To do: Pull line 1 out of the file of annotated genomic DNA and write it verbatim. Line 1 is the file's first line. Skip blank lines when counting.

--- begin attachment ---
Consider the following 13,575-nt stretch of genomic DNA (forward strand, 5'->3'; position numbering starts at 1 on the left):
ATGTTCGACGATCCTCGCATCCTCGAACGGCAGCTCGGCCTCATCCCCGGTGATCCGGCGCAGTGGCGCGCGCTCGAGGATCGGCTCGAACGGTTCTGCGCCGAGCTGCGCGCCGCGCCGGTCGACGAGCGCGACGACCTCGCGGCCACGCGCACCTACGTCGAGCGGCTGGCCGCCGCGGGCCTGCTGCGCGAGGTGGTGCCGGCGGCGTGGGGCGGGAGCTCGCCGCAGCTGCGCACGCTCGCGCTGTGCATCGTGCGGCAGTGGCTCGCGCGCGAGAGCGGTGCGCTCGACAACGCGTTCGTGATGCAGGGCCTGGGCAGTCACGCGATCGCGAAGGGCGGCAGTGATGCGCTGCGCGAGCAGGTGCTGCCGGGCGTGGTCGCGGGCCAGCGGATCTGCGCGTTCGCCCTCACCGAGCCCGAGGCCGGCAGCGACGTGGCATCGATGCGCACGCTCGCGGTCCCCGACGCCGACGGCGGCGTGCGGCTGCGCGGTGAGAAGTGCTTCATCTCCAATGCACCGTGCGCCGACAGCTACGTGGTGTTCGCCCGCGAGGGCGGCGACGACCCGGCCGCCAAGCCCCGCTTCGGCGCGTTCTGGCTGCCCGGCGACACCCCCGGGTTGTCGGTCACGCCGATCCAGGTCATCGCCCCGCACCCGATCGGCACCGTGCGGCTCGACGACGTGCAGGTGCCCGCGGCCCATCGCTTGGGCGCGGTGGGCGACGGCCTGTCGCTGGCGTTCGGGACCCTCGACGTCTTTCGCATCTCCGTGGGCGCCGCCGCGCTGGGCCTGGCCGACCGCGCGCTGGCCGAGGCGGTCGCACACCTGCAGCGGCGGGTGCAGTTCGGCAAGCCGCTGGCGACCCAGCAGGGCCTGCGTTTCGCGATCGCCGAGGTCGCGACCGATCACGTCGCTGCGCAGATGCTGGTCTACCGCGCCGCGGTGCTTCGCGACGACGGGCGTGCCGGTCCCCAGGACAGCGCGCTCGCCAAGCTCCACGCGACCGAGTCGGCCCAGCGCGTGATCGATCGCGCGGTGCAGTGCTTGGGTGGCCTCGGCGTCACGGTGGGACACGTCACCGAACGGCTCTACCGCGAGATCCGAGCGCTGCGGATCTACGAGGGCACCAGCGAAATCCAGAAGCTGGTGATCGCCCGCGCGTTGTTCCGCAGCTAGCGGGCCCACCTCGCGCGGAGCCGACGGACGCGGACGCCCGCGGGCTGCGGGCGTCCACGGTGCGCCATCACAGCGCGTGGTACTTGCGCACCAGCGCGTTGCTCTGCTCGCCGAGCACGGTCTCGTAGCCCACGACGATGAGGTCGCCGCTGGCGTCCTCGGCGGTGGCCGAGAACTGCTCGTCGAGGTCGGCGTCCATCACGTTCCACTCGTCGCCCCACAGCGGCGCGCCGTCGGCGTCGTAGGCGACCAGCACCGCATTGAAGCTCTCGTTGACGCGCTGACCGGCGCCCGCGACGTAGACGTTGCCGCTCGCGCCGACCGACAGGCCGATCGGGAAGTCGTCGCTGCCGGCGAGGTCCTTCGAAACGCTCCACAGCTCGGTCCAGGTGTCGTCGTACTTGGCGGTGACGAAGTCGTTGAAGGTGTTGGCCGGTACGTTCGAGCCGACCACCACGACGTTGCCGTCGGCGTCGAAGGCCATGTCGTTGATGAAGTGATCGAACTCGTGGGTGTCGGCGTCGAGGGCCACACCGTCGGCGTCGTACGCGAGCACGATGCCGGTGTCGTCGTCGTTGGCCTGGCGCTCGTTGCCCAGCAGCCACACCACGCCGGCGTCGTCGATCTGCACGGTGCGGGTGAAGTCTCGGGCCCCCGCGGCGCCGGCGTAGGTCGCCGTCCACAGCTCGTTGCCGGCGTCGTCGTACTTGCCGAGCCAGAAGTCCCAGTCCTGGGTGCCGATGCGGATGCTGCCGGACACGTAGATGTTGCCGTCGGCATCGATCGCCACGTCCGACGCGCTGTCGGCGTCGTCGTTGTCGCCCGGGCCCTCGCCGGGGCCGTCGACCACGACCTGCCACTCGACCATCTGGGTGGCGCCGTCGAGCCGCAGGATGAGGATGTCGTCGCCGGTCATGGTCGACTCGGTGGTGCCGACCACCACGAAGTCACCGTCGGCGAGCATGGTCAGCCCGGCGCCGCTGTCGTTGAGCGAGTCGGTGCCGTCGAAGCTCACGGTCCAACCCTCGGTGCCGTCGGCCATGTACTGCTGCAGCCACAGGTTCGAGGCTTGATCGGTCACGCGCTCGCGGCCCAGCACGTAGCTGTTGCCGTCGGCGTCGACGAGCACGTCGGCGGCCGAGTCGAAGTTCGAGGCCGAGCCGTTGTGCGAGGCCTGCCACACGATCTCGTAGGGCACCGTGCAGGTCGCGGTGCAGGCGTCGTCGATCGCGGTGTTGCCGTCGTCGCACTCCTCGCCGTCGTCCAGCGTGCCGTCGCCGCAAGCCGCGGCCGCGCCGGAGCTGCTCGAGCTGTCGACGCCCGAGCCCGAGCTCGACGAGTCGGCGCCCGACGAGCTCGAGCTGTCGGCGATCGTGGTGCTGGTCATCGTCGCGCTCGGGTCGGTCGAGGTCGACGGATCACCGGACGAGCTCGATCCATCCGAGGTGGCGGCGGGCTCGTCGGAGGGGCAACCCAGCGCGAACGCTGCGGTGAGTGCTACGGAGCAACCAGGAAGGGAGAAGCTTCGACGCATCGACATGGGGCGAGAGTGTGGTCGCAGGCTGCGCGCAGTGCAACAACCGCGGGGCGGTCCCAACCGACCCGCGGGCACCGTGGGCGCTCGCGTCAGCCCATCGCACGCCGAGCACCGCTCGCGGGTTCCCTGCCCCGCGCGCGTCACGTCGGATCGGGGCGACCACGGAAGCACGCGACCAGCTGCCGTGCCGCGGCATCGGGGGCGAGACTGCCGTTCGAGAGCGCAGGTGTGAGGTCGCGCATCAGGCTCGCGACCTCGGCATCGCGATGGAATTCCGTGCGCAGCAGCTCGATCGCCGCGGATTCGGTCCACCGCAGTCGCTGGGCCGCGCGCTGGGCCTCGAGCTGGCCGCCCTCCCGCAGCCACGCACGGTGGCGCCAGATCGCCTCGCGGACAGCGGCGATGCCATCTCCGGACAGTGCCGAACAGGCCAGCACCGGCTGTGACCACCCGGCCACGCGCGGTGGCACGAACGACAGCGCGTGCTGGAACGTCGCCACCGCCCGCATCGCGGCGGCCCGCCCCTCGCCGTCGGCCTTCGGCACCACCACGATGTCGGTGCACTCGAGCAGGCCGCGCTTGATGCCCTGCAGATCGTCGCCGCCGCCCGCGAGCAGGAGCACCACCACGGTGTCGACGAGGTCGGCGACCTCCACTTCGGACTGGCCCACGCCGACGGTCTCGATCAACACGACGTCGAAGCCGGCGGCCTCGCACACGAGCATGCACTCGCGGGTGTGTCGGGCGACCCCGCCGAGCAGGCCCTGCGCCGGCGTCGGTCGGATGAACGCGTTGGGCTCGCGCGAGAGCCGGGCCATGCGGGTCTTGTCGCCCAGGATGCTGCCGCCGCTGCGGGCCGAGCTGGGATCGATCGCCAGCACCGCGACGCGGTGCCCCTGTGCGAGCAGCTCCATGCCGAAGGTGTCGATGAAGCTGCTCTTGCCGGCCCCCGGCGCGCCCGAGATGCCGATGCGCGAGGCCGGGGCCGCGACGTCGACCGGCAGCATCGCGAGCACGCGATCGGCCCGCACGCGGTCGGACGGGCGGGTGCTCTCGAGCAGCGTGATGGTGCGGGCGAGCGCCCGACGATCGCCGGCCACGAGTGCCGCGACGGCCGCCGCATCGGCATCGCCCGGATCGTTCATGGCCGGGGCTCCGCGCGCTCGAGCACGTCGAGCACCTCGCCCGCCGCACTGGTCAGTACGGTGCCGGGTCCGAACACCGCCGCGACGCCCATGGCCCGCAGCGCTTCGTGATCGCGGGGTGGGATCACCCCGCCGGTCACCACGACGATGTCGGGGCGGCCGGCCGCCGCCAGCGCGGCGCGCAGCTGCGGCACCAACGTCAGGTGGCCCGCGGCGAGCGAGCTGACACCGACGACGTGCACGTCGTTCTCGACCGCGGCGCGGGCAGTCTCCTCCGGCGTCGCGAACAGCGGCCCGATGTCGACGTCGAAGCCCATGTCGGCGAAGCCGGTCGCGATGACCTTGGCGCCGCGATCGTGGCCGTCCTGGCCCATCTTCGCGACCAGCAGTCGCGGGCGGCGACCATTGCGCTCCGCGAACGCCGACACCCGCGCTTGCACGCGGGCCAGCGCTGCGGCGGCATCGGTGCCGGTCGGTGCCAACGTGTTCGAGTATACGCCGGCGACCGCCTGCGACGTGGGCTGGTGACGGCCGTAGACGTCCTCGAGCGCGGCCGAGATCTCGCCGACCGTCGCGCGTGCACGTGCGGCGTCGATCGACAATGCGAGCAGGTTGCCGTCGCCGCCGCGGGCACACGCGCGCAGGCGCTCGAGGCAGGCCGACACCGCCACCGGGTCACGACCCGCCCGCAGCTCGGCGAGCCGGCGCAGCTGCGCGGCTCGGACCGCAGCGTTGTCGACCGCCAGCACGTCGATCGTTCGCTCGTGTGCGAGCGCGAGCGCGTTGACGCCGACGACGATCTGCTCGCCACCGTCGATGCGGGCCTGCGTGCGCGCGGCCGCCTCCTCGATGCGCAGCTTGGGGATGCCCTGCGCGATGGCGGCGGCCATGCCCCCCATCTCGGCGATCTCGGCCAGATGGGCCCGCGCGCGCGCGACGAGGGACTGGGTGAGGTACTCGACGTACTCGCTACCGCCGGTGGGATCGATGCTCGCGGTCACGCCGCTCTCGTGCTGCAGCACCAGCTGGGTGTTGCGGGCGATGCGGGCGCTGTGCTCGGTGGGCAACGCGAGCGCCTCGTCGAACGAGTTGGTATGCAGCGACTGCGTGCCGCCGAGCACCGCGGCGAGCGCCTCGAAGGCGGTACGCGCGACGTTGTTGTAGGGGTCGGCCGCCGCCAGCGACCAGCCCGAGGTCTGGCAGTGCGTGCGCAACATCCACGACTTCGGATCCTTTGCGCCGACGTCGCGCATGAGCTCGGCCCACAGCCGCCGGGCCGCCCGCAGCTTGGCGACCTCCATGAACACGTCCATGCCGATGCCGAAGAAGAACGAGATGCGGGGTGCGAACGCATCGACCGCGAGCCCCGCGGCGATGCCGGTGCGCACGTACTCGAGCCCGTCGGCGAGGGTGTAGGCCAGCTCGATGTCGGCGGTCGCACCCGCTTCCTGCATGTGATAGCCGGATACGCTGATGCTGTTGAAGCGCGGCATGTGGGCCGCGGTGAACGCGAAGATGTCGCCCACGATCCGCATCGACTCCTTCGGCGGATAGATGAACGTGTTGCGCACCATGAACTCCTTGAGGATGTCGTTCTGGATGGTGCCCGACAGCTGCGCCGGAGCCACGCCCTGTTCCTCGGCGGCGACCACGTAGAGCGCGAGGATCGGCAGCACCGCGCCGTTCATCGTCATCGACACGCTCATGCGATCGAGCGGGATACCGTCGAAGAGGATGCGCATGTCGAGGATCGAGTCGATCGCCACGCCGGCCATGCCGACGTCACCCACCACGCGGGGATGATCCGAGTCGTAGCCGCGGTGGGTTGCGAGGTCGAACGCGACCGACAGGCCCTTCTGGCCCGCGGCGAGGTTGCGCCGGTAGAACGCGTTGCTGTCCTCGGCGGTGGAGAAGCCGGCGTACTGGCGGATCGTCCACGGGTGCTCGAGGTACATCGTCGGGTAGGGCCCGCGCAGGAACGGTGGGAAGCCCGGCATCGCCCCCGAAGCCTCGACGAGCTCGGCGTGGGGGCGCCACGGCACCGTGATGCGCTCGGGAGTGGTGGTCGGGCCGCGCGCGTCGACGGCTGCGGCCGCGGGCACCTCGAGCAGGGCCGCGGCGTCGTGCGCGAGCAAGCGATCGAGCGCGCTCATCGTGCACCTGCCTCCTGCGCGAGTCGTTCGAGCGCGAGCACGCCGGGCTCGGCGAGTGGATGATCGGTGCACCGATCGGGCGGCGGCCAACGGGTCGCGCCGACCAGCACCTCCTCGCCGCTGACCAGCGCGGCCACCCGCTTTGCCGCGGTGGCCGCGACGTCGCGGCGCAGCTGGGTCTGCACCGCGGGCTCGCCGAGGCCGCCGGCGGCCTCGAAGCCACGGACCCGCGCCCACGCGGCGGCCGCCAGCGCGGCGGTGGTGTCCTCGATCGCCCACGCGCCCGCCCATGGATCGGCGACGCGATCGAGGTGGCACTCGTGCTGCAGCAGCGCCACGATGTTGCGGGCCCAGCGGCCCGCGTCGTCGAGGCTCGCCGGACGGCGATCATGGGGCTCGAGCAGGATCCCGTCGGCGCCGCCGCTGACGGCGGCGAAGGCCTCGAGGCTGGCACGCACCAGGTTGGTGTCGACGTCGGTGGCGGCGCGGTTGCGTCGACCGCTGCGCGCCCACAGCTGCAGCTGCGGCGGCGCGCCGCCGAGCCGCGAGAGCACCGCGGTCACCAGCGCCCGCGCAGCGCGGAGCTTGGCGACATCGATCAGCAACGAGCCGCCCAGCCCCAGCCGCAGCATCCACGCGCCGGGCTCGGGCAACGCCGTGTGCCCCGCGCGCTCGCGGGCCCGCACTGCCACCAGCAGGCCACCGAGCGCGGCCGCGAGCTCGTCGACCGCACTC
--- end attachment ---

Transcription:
Consider the following 13,575-nt stretch of genomic DNA (forward strand, 5'->3'; position numbering starts at 1 on the left):